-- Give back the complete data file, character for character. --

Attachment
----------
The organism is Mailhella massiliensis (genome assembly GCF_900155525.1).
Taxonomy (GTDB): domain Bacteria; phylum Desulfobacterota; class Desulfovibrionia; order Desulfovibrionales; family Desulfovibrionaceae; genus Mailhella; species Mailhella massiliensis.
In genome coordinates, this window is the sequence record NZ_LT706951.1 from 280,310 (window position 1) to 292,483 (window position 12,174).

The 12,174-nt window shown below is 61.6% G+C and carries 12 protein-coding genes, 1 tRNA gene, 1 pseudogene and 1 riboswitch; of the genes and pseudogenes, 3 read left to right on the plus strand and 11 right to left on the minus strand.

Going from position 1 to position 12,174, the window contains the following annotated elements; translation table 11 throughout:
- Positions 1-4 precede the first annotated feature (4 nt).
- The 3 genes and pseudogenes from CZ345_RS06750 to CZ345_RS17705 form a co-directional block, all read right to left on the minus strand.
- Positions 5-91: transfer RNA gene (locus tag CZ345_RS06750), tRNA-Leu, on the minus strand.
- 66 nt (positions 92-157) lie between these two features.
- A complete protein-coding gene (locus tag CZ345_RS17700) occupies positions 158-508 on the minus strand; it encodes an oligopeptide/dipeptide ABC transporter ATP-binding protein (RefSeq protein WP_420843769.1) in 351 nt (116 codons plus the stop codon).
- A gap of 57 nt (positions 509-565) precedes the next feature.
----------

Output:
The organism is Mailhella massiliensis (genome assembly GCF_900155525.1).
Taxonomy (GTDB): domain Bacteria; phylum Desulfobacterota; class Desulfovibrionia; order Desulfovibrionales; family Desulfovibrionaceae; genus Mailhella; species Mailhella massiliensis.
In genome coordinates, this window is the sequence record NZ_LT706951.1 from 280,310 (window position 1) to 292,483 (window position 12,174).

The 12,174-nt window shown below is 61.6% G+C and carries 12 protein-coding genes, 1 tRNA gene, 1 pseudogene and 1 riboswitch; of the genes and pseudogenes, 3 read left to right on the plus strand and 11 right to left on the minus strand.

Going from position 1 to position 12,174, the window contains the following annotated elements; translation table 11 throughout:
- Positions 1-4 precede the first annotated feature (4 nt).
- The 3 genes and pseudogenes from CZ345_RS06750 to CZ345_RS17705 form a co-directional block, all read right to left on the minus strand.
- Positions 5-91: transfer RNA gene (locus tag CZ345_RS06750), tRNA-Leu, on the minus strand.
- 66 nt (positions 92-157) lie between these two features.
- A complete protein-coding gene (locus tag CZ345_RS17700) occupies positions 158-508 on the minus strand; it encodes an oligopeptide/dipeptide ABC transporter ATP-binding protein (RefSeq protein WP_420843769.1) in 351 nt (116 codons plus the stop codon).
- A gap of 57 nt (positions 509-565) precedes the next feature.